The number of individuals signing up for personal tax accounts has hit 18.8m, up nearly 25% on the same time last year when total number stood at 14.7m, out of 30.3m UK wide taxpayers. Digital tax accounts were first launched in 2015 and are optional for taxpayers; each account amalgamates records for taxpayers including tax and NICs from different employment sources and income streams.

‘The numbers of customers using our digital services continues to increase, and we carry on improving these services in line with customer feedback,’ HMRC added.

Source: Accountancy Daily - Report by Sara White.

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HMRC sends late filing penalties earlier than expected

The Association of Taxation Technicians (ATT) is alerting taxpayers that HMRC is starting to issue late filing penalties for self-assessment income tax returns this week

The penalty for missing the filing deadline of 31 January 2019 for a 2017/18 return is £100.

HMRC announced in February 2019 that, due to Brexit-related pressures, the issue of late filing penalty notices would be delayed.

At the time HMRC said that individuals who filed late will still be charged the penalty; but the notice would be delivered later than normal. It will still issue daily penalties to individuals who have still not filed three months after the deadline, in appropriate cases, at the normal time.

Previously, ATT raised concerns about the delay, pointing out that the £100 penalty notice is an important prompt to taxpayers that their return is outstanding as well as reminding them that they risk incurring an additional penalty of £10 per day if the return is still outstanding after three months from the 31 January due date.

ATT was concerned that if the penalty notices were not received until late April or into May, the £10 daily penalties will be unavoidable.

Jon Stride, co-chair of the ATT’s technical steering group, said: ‘The ATT is pleased that HMRC have now started to issue penalty notices and have not delayed the exercise to the end of April, which was originally a possibility. However, it will take HMRC until 12 April 2019 to issue all the penalty letters. This gives taxpayers a little over two weeks to submit their return before the daily penalty regime commences.

‘Anyone who has yet to file their 2017/18 tax return should do so as a matter of urgency. They will not be able to avoid the £100 penalty unless they have a reasonable excuse for being late, but getting the return filed online by no later than 30 April 2019 will mean that they will avoid the additional £10 per day.’

Source: Accountancy Daily - Report by Amy Austin.

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Businesses not ready for Making Tax Digital VAT deadline

Nearly two thirds of businesses (64%) say that Making Tax Digital is a good idea but that they need more support with their plans ahead of the deadline of 1 April for mandatory digital VAT reporting, and only 12% are confident of their approach, according to research from KPMG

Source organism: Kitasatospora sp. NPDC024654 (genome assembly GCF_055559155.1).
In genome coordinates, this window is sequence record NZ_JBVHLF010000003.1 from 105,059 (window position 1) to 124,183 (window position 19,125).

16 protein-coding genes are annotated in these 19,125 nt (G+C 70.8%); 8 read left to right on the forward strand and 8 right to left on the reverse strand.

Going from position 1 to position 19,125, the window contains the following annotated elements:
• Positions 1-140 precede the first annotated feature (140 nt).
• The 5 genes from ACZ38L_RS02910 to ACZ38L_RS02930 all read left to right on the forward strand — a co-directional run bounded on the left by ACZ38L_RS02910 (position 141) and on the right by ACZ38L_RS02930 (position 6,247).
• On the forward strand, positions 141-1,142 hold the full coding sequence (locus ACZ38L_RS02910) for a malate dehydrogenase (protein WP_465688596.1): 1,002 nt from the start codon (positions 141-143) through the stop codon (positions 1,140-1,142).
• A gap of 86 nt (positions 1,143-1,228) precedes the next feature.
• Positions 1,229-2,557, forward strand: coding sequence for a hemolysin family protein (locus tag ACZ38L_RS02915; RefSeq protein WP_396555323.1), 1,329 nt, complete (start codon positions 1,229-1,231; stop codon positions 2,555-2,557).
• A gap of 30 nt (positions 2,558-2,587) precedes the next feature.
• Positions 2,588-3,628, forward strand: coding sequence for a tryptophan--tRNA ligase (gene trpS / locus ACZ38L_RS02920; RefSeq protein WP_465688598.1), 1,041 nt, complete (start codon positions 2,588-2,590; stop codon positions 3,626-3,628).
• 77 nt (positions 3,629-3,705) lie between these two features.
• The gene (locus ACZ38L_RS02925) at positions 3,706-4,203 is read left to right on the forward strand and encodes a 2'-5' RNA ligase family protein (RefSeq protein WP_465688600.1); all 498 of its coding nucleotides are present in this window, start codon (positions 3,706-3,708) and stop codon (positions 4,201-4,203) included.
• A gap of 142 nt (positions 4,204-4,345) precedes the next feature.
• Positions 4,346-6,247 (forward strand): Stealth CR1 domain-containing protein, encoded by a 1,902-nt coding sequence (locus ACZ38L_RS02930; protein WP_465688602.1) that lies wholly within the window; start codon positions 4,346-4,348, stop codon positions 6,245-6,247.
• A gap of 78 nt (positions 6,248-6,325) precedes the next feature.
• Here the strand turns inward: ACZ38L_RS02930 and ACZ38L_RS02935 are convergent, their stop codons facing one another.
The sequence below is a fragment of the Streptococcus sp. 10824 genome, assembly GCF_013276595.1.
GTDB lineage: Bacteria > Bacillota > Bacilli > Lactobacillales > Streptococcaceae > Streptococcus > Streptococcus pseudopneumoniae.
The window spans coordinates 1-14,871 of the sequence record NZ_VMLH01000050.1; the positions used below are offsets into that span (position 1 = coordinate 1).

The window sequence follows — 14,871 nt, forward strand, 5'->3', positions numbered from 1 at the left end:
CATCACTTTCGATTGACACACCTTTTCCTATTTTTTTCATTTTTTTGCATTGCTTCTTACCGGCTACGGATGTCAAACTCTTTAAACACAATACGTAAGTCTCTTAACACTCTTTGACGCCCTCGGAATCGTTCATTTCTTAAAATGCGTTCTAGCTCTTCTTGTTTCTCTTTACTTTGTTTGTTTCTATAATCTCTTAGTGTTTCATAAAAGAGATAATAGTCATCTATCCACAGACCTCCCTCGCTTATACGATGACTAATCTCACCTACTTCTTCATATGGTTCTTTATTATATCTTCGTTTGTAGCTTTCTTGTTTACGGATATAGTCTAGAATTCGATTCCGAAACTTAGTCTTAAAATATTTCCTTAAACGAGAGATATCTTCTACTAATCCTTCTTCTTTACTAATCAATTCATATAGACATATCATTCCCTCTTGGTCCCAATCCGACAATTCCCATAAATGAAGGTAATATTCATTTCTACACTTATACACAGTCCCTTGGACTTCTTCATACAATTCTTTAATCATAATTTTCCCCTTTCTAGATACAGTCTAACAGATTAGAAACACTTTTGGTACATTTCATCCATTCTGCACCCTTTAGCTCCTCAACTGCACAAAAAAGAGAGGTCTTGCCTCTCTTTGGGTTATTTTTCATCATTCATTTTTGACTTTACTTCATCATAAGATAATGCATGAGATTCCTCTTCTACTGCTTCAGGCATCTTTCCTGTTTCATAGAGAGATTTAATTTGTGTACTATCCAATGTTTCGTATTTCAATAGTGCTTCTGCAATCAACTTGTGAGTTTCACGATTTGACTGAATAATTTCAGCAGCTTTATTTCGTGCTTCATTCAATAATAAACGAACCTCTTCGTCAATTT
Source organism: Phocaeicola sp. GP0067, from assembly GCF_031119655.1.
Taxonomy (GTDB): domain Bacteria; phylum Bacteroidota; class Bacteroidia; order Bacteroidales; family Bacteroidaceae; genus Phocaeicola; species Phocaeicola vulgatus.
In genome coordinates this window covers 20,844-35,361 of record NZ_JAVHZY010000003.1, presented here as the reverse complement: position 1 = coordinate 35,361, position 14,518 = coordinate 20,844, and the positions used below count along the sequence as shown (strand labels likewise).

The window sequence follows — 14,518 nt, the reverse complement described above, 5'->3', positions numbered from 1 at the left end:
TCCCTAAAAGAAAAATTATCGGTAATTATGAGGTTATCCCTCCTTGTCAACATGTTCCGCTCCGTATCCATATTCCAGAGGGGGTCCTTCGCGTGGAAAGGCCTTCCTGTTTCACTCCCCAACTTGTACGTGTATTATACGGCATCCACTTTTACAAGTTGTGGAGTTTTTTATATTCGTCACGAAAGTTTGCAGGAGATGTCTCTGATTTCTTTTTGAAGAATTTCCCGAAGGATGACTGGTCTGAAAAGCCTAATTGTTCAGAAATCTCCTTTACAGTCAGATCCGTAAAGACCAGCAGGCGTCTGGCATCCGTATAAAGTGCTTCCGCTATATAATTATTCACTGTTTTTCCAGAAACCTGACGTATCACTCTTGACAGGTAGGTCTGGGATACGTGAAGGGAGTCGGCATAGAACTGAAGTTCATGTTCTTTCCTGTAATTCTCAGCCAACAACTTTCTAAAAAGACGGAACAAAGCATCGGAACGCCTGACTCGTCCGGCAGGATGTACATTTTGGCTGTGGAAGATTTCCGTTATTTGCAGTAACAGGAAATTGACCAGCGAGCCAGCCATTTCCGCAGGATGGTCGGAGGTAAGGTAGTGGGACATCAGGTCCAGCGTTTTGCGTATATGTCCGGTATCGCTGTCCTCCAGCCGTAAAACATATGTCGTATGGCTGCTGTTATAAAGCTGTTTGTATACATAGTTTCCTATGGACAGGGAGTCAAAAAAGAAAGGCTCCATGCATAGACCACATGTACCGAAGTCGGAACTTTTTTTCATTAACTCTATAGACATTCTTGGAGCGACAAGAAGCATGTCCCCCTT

The firm’s poll of 1,000 businesses asked which statement best described their attitude to Making Tax Digital and the 2019 deadline to comply with the new VAT legislation requiring all businesses registered to pay VAT over the threshold of £85,000 to digitally report transactional quarterly reports.

While nearly two thirds (64%) of respondents thought it was a good idea but wanted more support, one in five (19%) could see no advantages of changing the current VAT reporting system, while 5% said it would be damaging to their business.

Just 12% were supportive and ready for the 1 April deadline, literally days after Brexit day on 29 March.

From that date, most VAT-registered businesses above the threshold of £85,000 will have to keep digital records and submit VAT returns using compatible software.  A small percentage of businesses with more complex needs are deferred to 1 October. After a soft-landing period of a year, a further requirement for digital links throughout the VAT return process, or a digital audit trail, will be required until the full implementation deadline of 31 March 2020.

Chris Downing, tax partner at KPMG said: ‘With just over a month to go until the deadline, it’s worrying to see that almost two thirds of businesses say that they need more support and are still in the process of working out what they need to do. This could potentially be both costly and time-consuming, depending on the changes that need to be made.

‘Although 98% of VAT registered businesses already file VAT returns electronically, Making Tax Digital will involve significant changes to their existing processes. For example, keeping digital records, maintaining a digital audit trail of all business transactions, and implementing new software to submit their VAT returns digitally.’